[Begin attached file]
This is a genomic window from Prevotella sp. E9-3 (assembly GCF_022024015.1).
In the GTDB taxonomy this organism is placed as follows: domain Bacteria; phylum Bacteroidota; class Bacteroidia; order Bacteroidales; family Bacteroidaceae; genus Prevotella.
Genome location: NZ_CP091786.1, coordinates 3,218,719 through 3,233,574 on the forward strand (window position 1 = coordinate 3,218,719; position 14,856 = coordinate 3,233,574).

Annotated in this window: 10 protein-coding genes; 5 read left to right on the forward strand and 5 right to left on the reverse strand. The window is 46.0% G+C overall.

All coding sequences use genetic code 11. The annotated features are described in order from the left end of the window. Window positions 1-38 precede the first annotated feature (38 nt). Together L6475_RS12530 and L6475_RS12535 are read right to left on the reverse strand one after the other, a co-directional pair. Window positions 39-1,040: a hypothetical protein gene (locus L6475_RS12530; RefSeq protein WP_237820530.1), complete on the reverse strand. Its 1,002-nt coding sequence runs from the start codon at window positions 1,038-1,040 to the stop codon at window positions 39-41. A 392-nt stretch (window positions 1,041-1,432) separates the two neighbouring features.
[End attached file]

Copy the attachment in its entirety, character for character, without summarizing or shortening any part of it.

This is a genomic window from Prevotella sp. E9-3 (assembly GCF_022024015.1).
In the GTDB taxonomy this organism is placed as follows: domain Bacteria; phylum Bacteroidota; class Bacteroidia; order Bacteroidales; family Bacteroidaceae; genus Prevotella.
Genome location: NZ_CP091786.1, coordinates 3,218,719 through 3,233,574 on the forward strand (window position 1 = coordinate 3,218,719; position 14,856 = coordinate 3,233,574).

Annotated in this window: 10 protein-coding genes; 5 read left to right on the forward strand and 5 right to left on the reverse strand. The window is 46.0% G+C overall.

All coding sequences use genetic code 11. The annotated features are described in order from the left end of the window. Window positions 1-38 precede the first annotated feature (38 nt). Together L6475_RS12530 and L6475_RS12535 are read right to left on the reverse strand one after the other, a co-directional pair. Window positions 39-1,040: a hypothetical protein gene (locus L6475_RS12530; RefSeq protein WP_237820530.1), complete on the reverse strand. Its 1,002-nt coding sequence runs from the start codon at window positions 1,038-1,040 to the stop codon at window positions 39-41. A 392-nt stretch (window positions 1,041-1,432) separates the two neighbouring features.